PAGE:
Tourism Entrepreneurs Demanded Regular Flights At Gautam Budda International Airport

Tourism Entrepreneurs Demanded Regular Flights At Gautam Budda International Airport

Jan. 3, 2023, 7:37 a.m.

Tourism Entrepreneurs in Lunibni asked the government to install necessary technical equipments at Gautam Buddha International Airport (GBIA) to avoid flight cancelations due to weather.

They called following the weather-induced cancelation of flights at the GBIA has negatively impacted the tourism businesses of Bhairahawa.

Rachana Pant, first vice president of the Lumbini Province chapter of the Nepal Association of Tour and Travel Agents (NATTA), said that the such cancellations, caused by fog and poor visibility, had prevented tourists from making hotel bookings.

“Tourists prefer to come here in the months of January, February and March,” she said. “They want to arrive without any hassles and do not like it when their flights are delayed or cancelled.”

Pant worried that the lack of flights would cause great harm to the businesses reliant on tourist-inflow.

Jazeera Airways and Himalaya Airlines, the only two carriers that provide international flights from the airport, have stopped their services completely while domestic companies have not been able to fly as scheduled due to the thick fog.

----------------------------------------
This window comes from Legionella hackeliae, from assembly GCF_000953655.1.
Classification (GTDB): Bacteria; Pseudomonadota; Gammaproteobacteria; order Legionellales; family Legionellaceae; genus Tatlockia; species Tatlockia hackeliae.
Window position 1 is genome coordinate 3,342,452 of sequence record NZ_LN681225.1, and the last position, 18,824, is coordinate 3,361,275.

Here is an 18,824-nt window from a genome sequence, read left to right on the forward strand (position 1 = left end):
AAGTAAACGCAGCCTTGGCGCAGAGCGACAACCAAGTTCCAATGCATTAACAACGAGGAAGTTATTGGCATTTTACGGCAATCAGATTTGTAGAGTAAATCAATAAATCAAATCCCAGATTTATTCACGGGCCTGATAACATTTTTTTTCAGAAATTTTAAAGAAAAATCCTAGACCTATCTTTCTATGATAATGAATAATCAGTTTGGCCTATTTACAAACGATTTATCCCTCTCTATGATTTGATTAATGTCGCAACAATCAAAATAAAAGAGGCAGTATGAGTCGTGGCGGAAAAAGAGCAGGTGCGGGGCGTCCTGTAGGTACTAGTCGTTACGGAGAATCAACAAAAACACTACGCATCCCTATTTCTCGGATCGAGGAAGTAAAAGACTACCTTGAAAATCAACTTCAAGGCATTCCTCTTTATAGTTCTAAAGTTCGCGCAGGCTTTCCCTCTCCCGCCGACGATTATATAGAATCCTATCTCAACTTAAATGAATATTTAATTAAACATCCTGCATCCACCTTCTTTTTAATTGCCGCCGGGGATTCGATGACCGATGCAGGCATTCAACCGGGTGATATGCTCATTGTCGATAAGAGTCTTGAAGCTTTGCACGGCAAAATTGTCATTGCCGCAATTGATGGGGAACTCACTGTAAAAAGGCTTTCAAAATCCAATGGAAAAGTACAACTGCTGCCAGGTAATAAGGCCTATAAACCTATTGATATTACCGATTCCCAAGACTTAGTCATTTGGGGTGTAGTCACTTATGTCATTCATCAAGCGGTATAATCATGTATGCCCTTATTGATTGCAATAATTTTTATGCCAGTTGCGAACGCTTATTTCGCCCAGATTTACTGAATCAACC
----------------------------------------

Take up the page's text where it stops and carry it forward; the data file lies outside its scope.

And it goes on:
This need not have been the case though because GBIA is equipped with an Instrument Landing System (ILS) which, according to the airport’s Managing Director Govinda Prasad Dahal, can enable planes to land in low visibility conditions. But it has not been brought into operation.

“Because we are an airport located near the border, our ILS will cover the Indian skies as well. So, we need to get permission from India to bring it into use which requires a dialogue at the higher level,” Dahal shared.

And the private sector finds the delay in holding this dialogue inexcusable. Bhisma Neupane, president of the Siddhartha Chamber of Commerce and Industry, called it “inappropriate” to not use an already-available technology to facilitate landing at the airport.

Commercial flights to and from Bhairahawa started in 1964 from a grassy airfield. The airfield was upgraded to a domestic airport two years later. In 2015, the government of Sushil Koirala began work on building the international airport, which took seven years and nearly Rs. 35 billion to complete reports The Rising Nepal.

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